New Environment Agency boss says some areas of British coast line cannot be defended
Some parts of Britain’s coastline are so badly eroded they may simply be left to crumble into the sea, the new head of the Environment Agency has said.
Lord Smith of Finsbury told The Independent the country faced difficult choices over which areas to protect from coastal erosion and which to abandon.
He said the agency was already working to identify areas that would be most at risk over the next 50 years and called on the government to help homeowners who would lose their properties.
He said: “We are almost certainly not going to be able to defend absolutely every bit of coast. It would simply be an impossible task both in financial terms and engineering terms.
We are almost certainly not going to be able to defend absolutely every bit of coast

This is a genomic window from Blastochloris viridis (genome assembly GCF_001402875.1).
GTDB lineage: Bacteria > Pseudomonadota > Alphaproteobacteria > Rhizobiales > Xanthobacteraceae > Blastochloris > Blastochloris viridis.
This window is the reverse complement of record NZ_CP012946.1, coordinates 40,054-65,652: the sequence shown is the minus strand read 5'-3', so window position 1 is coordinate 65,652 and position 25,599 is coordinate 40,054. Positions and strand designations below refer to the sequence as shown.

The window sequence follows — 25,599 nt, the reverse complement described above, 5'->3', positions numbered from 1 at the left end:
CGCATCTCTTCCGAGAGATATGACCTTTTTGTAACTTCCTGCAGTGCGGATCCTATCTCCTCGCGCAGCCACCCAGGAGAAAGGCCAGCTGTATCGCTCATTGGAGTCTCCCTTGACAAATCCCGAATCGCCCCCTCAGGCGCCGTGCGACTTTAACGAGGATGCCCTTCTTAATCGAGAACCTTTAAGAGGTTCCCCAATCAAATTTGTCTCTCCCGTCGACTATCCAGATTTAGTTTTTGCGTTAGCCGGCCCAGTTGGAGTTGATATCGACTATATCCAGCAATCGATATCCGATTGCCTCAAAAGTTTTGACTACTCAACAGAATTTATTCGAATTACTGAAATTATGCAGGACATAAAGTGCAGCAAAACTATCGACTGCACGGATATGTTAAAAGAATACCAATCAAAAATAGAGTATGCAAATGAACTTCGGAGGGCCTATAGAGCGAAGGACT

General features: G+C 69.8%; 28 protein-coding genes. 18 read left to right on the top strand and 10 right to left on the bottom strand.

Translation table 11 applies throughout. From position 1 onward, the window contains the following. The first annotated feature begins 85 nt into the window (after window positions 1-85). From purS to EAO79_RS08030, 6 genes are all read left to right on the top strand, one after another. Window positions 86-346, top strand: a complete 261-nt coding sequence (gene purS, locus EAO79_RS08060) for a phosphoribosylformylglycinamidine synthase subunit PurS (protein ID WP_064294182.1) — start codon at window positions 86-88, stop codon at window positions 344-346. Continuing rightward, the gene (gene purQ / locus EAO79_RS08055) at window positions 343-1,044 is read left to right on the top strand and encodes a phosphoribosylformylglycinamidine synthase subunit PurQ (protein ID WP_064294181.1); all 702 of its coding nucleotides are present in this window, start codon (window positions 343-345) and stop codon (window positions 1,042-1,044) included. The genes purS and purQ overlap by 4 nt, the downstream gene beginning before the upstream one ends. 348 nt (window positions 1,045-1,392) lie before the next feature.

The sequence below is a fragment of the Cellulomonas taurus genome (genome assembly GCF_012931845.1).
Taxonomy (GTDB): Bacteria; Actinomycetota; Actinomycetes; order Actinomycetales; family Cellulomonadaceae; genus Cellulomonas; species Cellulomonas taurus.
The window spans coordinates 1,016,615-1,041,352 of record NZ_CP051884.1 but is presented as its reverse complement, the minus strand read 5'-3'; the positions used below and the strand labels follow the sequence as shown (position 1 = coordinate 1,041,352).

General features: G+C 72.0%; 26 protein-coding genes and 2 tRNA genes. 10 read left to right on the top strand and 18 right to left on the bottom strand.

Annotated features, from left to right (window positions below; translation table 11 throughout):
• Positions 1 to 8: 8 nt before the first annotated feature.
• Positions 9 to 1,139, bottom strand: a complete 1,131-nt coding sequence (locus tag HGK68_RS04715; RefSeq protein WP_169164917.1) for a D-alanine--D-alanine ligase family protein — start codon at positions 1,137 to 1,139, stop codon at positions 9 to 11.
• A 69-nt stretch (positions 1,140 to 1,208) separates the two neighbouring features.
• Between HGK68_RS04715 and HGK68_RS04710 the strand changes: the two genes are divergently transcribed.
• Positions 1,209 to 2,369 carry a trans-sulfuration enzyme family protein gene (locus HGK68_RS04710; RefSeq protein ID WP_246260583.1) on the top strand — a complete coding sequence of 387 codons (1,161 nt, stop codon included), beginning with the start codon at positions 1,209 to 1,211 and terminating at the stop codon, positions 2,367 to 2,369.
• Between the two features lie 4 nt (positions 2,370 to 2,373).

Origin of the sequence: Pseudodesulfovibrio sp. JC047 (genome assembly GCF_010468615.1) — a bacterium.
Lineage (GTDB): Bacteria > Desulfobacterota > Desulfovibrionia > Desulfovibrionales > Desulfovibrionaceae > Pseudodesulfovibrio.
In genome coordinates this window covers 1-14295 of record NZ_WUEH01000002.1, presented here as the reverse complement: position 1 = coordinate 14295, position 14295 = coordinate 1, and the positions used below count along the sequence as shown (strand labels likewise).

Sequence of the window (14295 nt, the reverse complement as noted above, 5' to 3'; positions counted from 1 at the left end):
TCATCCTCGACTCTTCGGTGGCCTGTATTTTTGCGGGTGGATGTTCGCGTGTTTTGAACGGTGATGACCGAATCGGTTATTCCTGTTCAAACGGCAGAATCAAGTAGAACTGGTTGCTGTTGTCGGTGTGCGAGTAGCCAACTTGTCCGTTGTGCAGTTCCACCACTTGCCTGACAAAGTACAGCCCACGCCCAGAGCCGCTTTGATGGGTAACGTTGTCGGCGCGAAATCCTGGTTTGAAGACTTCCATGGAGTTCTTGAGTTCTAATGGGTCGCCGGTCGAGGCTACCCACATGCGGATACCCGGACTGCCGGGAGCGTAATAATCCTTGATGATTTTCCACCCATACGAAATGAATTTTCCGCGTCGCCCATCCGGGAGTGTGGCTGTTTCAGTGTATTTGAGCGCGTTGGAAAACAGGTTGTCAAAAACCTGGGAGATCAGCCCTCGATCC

Lord Smith of Finsbury
“We will publish next year details of the work that’s been done, where we think the particular threats are, where we think there is current defence in place.
“We will begin to talk with communities where we think defence is not a viable option.”
Parts of north-east Norfolk and Suffolk are thought to face the greatest danger.
Lord Smith also criticised the government for failing to take the environment seriously in relation to a third runway at Heathrow, a new generation of coal-fired power stations and the Severn barrage tidal energy scheme.